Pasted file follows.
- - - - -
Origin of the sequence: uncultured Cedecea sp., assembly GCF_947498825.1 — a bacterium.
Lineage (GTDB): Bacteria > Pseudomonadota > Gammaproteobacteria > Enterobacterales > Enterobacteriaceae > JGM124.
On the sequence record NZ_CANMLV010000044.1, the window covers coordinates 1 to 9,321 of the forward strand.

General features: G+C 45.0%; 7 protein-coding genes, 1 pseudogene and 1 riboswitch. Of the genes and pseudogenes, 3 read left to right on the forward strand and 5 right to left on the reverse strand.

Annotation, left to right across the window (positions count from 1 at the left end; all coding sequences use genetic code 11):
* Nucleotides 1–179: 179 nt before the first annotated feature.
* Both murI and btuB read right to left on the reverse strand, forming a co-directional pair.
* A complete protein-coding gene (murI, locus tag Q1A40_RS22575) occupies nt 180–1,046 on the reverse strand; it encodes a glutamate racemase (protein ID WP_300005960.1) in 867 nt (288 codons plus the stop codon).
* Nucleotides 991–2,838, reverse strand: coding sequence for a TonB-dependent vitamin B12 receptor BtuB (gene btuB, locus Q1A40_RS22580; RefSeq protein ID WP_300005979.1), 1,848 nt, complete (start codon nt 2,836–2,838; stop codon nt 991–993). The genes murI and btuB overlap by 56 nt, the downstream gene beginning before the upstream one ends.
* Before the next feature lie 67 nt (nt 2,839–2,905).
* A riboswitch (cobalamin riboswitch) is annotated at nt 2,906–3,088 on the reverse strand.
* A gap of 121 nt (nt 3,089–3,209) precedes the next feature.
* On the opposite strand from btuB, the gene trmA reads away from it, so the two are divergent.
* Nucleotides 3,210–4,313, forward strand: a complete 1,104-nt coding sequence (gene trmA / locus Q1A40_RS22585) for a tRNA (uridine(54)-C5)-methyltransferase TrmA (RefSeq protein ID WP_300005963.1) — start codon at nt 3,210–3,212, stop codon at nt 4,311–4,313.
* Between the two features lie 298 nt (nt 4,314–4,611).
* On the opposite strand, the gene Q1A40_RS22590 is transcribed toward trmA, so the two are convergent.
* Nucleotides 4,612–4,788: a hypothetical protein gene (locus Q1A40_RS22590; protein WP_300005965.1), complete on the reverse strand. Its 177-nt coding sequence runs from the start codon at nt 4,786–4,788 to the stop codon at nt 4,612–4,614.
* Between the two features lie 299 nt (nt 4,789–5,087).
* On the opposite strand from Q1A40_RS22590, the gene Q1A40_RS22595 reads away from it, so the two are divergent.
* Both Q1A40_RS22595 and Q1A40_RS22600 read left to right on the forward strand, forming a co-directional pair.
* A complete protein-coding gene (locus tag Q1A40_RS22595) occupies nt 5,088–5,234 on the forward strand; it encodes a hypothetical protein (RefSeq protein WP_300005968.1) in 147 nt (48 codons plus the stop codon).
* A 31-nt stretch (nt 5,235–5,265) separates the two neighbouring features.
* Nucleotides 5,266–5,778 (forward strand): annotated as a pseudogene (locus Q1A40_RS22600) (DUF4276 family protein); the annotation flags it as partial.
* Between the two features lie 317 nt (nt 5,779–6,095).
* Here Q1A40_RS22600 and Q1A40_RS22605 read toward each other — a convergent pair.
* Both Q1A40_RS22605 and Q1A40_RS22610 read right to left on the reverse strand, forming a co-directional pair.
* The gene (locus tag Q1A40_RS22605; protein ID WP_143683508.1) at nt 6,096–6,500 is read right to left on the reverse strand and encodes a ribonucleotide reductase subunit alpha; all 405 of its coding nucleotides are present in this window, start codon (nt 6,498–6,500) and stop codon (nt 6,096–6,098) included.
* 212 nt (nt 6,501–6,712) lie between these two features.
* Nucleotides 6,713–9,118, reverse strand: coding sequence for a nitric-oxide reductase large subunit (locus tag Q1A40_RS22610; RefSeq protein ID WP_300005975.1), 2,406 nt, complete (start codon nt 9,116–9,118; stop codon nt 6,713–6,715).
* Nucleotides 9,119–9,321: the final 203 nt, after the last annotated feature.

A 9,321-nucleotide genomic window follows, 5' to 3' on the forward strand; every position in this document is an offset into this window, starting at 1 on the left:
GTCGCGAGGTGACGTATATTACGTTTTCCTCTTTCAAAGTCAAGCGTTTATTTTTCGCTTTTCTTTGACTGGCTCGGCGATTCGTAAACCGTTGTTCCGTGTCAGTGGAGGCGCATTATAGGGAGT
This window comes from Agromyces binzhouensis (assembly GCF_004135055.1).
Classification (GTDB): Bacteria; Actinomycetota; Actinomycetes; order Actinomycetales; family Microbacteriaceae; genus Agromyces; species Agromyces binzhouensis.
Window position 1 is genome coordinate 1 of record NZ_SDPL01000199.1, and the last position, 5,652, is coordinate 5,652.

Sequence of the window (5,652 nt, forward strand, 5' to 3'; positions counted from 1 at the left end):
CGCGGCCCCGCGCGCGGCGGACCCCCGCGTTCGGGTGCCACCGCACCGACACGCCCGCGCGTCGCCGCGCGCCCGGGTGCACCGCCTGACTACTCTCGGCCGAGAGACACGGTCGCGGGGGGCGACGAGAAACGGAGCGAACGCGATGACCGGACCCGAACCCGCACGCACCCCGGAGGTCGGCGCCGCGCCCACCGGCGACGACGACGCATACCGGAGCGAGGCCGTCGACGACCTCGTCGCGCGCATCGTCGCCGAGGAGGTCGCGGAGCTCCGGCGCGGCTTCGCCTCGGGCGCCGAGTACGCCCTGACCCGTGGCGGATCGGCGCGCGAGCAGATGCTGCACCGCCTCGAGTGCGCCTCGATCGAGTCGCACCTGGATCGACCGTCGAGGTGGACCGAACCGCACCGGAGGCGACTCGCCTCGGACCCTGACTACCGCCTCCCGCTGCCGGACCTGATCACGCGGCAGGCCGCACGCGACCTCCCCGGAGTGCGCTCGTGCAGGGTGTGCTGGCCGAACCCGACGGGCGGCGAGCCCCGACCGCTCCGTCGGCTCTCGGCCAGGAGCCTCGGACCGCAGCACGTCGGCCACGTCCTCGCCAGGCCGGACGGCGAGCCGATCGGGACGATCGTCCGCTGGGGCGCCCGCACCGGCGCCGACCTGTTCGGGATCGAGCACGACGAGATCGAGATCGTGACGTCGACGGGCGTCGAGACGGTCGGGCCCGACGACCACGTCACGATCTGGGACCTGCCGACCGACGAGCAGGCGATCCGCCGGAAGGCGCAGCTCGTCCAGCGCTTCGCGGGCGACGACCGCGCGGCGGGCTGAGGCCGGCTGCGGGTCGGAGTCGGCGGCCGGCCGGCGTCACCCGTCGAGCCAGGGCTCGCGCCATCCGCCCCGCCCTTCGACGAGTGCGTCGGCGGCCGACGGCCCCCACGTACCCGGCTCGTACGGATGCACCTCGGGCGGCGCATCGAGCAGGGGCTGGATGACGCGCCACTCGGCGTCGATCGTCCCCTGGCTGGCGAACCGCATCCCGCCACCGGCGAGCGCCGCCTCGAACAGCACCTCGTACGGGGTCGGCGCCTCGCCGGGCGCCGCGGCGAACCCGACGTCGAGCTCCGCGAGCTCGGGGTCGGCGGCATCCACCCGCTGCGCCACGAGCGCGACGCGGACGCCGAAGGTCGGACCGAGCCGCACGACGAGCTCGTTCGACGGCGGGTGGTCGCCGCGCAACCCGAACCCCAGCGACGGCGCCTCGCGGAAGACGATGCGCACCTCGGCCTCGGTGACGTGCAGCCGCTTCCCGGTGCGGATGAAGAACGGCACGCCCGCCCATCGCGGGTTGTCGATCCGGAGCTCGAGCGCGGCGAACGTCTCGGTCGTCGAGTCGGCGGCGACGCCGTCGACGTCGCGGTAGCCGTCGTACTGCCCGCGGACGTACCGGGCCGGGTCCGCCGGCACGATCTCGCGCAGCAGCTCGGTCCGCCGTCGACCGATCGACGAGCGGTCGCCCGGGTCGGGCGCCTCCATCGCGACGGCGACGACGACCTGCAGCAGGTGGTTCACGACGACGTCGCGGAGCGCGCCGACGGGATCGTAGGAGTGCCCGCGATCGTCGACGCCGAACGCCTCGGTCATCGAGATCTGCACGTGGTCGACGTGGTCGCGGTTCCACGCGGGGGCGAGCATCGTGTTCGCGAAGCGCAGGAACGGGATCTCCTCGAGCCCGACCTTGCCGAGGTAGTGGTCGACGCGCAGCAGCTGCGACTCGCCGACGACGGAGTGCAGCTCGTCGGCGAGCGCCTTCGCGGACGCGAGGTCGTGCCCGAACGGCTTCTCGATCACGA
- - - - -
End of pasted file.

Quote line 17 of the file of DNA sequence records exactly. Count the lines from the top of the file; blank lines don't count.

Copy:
* Nucleotides 4,612–4,788: a hypothetical protein gene (locus Q1A40_RS22590; protein WP_300005965.1), complete on the reverse strand. Its 177-nt coding sequence runs from the start codon at nt 4,786–4,788 to the stop codon at nt 4,612–4,614.